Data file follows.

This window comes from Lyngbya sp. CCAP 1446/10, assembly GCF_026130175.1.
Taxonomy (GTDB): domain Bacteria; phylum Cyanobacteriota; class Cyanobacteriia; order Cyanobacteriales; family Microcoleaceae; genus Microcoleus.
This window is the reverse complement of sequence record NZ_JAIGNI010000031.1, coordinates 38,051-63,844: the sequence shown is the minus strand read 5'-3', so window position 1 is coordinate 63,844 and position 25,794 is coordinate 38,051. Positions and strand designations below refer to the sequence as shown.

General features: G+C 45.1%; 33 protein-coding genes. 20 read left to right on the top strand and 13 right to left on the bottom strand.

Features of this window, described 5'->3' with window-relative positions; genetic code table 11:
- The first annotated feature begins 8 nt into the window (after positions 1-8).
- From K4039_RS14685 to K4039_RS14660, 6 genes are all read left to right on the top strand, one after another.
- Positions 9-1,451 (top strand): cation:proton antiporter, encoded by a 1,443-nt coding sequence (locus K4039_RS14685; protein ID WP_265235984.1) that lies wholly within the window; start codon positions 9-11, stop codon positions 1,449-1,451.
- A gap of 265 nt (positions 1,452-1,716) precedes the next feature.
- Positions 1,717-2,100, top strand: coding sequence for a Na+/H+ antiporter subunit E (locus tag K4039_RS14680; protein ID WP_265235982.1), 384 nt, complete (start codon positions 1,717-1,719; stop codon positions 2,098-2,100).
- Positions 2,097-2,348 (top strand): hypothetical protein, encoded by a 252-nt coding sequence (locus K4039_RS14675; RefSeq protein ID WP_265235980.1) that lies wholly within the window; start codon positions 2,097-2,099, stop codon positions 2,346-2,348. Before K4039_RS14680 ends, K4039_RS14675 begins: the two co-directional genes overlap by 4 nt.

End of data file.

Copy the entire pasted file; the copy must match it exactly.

This window comes from Lyngbya sp. CCAP 1446/10, assembly GCF_026130175.1.
Taxonomy (GTDB): domain Bacteria; phylum Cyanobacteriota; class Cyanobacteriia; order Cyanobacteriales; family Microcoleaceae; genus Microcoleus.
This window is the reverse complement of sequence record NZ_JAIGNI010000031.1, coordinates 38,051-63,844: the sequence shown is the minus strand read 5'-3', so window position 1 is coordinate 63,844 and position 25,794 is coordinate 38,051. Positions and strand designations below refer to the sequence as shown.

General features: G+C 45.1%; 33 protein-coding genes. 20 read left to right on the top strand and 13 right to left on the bottom strand.

Features of this window, described 5'->3' with window-relative positions; genetic code table 11:
- The first annotated feature begins 8 nt into the window (after positions 1-8).
- From K4039_RS14685 to K4039_RS14660, 6 genes are all read left to right on the top strand, one after another.
- Positions 9-1,451 (top strand): cation:proton antiporter, encoded by a 1,443-nt coding sequence (locus K4039_RS14685; protein ID WP_265235984.1) that lies wholly within the window; start codon positions 9-11, stop codon positions 1,449-1,451.
- A gap of 265 nt (positions 1,452-1,716) precedes the next feature.
- Positions 1,717-2,100, top strand: coding sequence for a Na+/H+ antiporter subunit E (locus tag K4039_RS14680; protein ID WP_265235982.1), 384 nt, complete (start codon positions 1,717-1,719; stop codon positions 2,098-2,100).
- Positions 2,097-2,348 (top strand): hypothetical protein, encoded by a 252-nt coding sequence (locus K4039_RS14675; RefSeq protein ID WP_265235980.1) that lies wholly within the window; start codon positions 2,097-2,099, stop codon positions 2,346-2,348. Before K4039_RS14680 ends, K4039_RS14675 begins: the two co-directional genes overlap by 4 nt.